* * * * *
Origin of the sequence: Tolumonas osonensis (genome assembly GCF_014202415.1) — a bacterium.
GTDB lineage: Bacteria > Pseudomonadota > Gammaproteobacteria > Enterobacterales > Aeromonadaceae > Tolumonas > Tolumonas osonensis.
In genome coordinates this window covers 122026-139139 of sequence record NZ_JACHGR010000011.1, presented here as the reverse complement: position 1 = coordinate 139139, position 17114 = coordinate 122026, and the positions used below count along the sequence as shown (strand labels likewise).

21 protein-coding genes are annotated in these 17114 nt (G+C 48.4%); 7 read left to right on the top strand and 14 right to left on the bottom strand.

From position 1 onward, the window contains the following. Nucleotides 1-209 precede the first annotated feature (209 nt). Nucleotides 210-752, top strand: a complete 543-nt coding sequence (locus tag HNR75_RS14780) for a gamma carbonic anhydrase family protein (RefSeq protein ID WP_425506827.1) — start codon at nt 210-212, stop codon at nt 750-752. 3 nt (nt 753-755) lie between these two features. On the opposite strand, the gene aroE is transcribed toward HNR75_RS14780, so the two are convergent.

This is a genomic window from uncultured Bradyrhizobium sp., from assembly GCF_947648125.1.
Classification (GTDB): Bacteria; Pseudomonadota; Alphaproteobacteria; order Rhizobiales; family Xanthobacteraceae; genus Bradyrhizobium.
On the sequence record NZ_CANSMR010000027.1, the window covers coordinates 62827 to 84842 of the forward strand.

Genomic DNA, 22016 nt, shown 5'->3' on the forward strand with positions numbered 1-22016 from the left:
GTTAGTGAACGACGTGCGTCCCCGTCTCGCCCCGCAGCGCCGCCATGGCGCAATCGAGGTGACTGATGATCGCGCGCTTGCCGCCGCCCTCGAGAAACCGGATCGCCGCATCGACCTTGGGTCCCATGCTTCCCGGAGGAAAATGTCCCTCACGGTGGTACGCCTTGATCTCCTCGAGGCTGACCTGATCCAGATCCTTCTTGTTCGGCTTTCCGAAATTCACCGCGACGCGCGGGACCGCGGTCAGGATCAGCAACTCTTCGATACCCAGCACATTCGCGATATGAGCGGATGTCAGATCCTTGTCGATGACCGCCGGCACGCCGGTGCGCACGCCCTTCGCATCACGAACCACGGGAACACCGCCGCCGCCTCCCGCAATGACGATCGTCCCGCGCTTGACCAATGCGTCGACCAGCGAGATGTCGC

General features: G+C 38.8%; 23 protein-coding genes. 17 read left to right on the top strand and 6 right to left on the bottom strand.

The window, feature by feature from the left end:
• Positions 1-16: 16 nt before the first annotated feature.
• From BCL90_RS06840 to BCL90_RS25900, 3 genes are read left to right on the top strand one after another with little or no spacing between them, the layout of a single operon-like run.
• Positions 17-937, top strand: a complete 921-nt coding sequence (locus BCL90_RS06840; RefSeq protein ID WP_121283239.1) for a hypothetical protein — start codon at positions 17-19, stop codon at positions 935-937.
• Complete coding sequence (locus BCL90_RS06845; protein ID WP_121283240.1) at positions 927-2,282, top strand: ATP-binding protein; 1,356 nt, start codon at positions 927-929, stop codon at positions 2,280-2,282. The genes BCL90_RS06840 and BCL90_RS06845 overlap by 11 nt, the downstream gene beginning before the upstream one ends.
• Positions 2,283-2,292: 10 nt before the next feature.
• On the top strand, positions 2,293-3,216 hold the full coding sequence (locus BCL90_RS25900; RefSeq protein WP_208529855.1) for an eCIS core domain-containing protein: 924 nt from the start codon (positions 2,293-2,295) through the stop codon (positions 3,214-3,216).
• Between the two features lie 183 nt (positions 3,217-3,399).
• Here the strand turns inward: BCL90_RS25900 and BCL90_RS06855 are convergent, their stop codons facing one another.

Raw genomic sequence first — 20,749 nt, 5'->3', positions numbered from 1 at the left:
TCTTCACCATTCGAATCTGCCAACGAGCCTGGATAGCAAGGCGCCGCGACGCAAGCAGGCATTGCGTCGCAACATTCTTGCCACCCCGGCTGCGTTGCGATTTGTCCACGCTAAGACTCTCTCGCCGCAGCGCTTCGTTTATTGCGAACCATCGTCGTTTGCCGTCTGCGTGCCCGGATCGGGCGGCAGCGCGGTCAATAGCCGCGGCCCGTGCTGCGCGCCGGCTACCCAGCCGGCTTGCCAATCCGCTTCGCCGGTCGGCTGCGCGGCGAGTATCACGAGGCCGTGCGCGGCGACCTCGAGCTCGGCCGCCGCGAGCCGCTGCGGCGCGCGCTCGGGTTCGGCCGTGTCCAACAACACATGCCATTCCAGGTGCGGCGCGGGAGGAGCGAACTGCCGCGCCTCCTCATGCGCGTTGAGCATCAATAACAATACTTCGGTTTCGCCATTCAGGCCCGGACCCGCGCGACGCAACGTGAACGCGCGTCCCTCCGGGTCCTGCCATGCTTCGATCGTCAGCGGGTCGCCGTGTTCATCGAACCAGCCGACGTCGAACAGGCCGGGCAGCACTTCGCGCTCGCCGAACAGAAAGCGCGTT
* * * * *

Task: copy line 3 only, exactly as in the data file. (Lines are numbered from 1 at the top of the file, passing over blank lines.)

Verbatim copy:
In genome coordinates this window covers 122026-139139 of sequence record NZ_JACHGR010000011.1, presented here as the reverse complement: position 1 = coordinate 139139, position 17114 = coordinate 122026, and the positions used below count along the sequence as shown (strand labels likewise).